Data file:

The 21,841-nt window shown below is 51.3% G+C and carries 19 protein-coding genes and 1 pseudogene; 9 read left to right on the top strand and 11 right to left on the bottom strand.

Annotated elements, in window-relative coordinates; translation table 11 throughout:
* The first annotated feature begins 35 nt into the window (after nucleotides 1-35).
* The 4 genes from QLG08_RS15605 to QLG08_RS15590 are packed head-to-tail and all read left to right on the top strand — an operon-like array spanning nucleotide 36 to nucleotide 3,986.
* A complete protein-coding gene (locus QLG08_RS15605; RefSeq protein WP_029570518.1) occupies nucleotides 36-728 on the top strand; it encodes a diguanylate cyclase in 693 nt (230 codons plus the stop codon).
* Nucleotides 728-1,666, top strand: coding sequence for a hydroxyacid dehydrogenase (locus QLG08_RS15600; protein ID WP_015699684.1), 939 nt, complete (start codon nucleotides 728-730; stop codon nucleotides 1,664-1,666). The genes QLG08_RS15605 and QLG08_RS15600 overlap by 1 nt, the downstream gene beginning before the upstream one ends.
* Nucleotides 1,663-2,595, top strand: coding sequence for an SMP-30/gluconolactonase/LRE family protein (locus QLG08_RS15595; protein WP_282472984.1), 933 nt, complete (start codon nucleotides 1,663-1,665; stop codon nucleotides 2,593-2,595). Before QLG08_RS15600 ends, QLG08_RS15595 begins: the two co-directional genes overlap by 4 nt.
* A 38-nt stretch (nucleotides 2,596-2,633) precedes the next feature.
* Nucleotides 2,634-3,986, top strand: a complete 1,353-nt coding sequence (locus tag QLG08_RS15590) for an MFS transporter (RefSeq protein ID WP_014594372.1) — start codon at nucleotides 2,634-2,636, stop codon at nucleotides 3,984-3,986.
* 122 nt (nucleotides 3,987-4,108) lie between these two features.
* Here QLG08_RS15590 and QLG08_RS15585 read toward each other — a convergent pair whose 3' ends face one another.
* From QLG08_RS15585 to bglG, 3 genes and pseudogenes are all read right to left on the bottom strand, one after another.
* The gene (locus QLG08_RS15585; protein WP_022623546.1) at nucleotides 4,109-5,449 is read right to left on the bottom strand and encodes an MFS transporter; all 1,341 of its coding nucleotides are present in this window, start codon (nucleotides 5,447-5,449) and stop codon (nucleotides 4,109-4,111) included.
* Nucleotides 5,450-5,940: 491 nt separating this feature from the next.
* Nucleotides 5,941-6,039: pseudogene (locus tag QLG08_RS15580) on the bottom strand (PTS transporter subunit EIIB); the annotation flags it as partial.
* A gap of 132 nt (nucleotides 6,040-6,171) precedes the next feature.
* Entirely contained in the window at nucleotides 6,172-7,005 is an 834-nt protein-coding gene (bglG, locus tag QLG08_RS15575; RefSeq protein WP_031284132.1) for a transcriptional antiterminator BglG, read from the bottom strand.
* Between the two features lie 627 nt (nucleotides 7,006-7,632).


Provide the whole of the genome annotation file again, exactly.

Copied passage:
The 21,841-nt window shown below is 51.3% G+C and carries 19 protein-coding genes and 1 pseudogene; 9 read left to right on the top strand and 11 right to left on the bottom strand.

Annotated elements, in window-relative coordinates; translation table 11 throughout:
* The first annotated feature begins 35 nt into the window (after nucleotides 1-35).
* The 4 genes from QLG08_RS15605 to QLG08_RS15590 are packed head-to-tail and all read left to right on the top strand — an operon-like array spanning nucleotide 36 to nucleotide 3,986.
* A complete protein-coding gene (locus QLG08_RS15605; RefSeq protein WP_029570518.1) occupies nucleotides 36-728 on the top strand; it encodes a diguanylate cyclase in 693 nt (230 codons plus the stop codon).
* Nucleotides 728-1,666, top strand: coding sequence for a hydroxyacid dehydrogenase (locus QLG08_RS15600; protein ID WP_015699684.1), 939 nt, complete (start codon nucleotides 728-730; stop codon nucleotides 1,664-1,666). The genes QLG08_RS15605 and QLG08_RS15600 overlap by 1 nt, the downstream gene beginning before the upstream one ends.
* Nucleotides 1,663-2,595, top strand: coding sequence for an SMP-30/gluconolactonase/LRE family protein (locus QLG08_RS15595; protein WP_282472984.1), 933 nt, complete (start codon nucleotides 1,663-1,665; stop codon nucleotides 2,593-2,595). Before QLG08_RS15600 ends, QLG08_RS15595 begins: the two co-directional genes overlap by 4 nt.
* A 38-nt stretch (nucleotides 2,596-2,633) precedes the next feature.
* Nucleotides 2,634-3,986, top strand: a complete 1,353-nt coding sequence (locus tag QLG08_RS15590) for an MFS transporter (RefSeq protein ID WP_014594372.1) — start codon at nucleotides 2,634-2,636, stop codon at nucleotides 3,984-3,986.
* 122 nt (nucleotides 3,987-4,108) lie between these two features.
* Here QLG08_RS15590 and QLG08_RS15585 read toward each other — a convergent pair whose 3' ends face one another.
* From QLG08_RS15585 to bglG, 3 genes and pseudogenes are all read right to left on the bottom strand, one after another.
* The gene (locus QLG08_RS15585; protein WP_022623546.1) at nucleotides 4,109-5,449 is read right to left on the bottom strand and encodes an MFS transporter; all 1,341 of its coding nucleotides are present in this window, start codon (nucleotides 5,447-5,449) and stop codon (nucleotides 4,109-4,111) included.
* Nucleotides 5,450-5,940: 491 nt separating this feature from the next.
* Nucleotides 5,941-6,039: pseudogene (locus tag QLG08_RS15580) on the bottom strand (PTS transporter subunit EIIB); the annotation flags it as partial.
* A gap of 132 nt (nucleotides 6,040-6,171) precedes the next feature.
* Entirely contained in the window at nucleotides 6,172-7,005 is an 834-nt protein-coding gene (bglG, locus tag QLG08_RS15575; RefSeq protein WP_031284132.1) for a transcriptional antiterminator BglG, read from the bottom strand.
* Between the two features lie 627 nt (nucleotides 7,006-7,632).